Species Account

Select species and region:


Distribution


 
 

Summary Data


Season (Adult / Immature):

National Status: Local

Local Status: Scarce and local resident.

Local Record: Grade 3   See here for explanation

Flight time: One generation, Jul-Aug

Forewing: 14-15mm.

Foodplant: Wood Small-reed. other grasses.

Regional breakdown:

 VC61VC62VC63VC64VC65
Year first recorded19641975197119051975
Year last recorded20142014201420142014
Number of records2101026737842
Number of individuals481567467090
Unique positions32403310812
Unique locations32383110812
Adult records208986436142
Immature records02000

For the county, we have a total of 799 records from 221 sites. First recorded in 1905.
 

Photos


2440 Lempke's Gold Spot 05 male (gen det)
© Tony Moverley, 8th July 2013
2440 Lempke's Gold Spot 04
© Damian Money
2440 Lempke's Gold Spot 03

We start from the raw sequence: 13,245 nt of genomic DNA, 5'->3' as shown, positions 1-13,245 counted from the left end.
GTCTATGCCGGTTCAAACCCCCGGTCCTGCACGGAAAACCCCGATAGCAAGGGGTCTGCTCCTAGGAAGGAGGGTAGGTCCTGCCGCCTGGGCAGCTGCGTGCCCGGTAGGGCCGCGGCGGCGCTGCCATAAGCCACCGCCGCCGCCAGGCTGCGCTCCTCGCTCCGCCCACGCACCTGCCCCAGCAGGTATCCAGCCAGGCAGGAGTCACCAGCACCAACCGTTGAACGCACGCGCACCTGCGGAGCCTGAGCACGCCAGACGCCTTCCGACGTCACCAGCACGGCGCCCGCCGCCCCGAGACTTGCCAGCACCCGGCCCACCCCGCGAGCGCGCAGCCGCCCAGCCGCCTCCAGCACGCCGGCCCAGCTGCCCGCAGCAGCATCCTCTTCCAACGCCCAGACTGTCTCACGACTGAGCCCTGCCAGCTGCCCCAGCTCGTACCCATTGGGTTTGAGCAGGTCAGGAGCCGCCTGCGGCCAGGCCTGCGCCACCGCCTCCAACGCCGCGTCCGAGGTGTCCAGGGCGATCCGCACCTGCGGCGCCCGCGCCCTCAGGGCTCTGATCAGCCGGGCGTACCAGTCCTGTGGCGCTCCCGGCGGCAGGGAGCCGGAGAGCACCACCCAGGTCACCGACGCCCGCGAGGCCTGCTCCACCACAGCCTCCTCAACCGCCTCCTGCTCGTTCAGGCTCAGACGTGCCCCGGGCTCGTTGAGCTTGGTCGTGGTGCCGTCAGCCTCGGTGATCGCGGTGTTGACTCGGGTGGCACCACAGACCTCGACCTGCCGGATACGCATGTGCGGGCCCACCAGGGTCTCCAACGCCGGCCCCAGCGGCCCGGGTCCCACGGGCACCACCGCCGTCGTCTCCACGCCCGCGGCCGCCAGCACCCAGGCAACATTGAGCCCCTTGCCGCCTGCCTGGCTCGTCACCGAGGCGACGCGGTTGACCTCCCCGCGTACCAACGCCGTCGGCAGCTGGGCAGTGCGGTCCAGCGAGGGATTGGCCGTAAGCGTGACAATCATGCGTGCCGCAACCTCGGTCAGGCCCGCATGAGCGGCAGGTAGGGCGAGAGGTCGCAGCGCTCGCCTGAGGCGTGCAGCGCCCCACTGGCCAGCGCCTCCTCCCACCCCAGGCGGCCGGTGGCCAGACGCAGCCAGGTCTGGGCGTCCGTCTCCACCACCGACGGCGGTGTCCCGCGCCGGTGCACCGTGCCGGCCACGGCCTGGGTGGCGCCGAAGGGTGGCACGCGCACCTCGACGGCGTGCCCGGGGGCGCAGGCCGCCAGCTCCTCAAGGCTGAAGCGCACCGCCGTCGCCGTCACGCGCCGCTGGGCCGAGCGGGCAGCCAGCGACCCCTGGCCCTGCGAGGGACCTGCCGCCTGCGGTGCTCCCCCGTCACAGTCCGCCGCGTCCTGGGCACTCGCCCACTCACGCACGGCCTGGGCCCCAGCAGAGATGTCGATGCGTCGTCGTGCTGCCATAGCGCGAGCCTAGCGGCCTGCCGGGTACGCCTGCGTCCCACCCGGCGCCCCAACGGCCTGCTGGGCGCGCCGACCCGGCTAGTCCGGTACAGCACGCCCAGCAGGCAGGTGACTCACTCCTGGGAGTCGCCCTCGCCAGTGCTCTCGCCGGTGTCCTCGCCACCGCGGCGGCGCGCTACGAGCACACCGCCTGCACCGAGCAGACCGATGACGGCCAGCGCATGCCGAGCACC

© Andy Nunn
2440 Lempke's Gold Spot 02
© Derek Parkinson
2440 Lempke's Gold Spot 01
© Damian Money

Species Account


Similar species: Gold Spot.

Sutton & Beaumont, 1989: Only relatively recently added to the County list, this species appears to be rather local but recorded from widely scattered areas. It may well be much more frequent than it appears since it is very difficult to distinguish from P. festucae (Linnaeus). However, there are at least four areas where all the Gold Spots which have been checked have proved to be festucae (Spurn, Sheffield, West Melton and Denaby lngs). This would indicate that it is definitely local to some extent. Although a larval foodplant is not given by Lorimer (MBGBI 10) or Skinner (1984), larvae have recently been discovered openly feeding on purple small-reed (J. Fenn per MRB). It might well be worthwhile to search for larvae on this foodplant at suitable sites in Yorkshire.

2012 (CHF): Much less common in the county than Gold Spot and univoltine (unlike Gold Spot) flying mostly in July and August. Rare in the south and east but commoner on the higher ground in the north and west. See Gold Spot for information on separating these two species. Whilst identification is fairly straight forward in most cases, some individuals need dissection in order to be sure.
 

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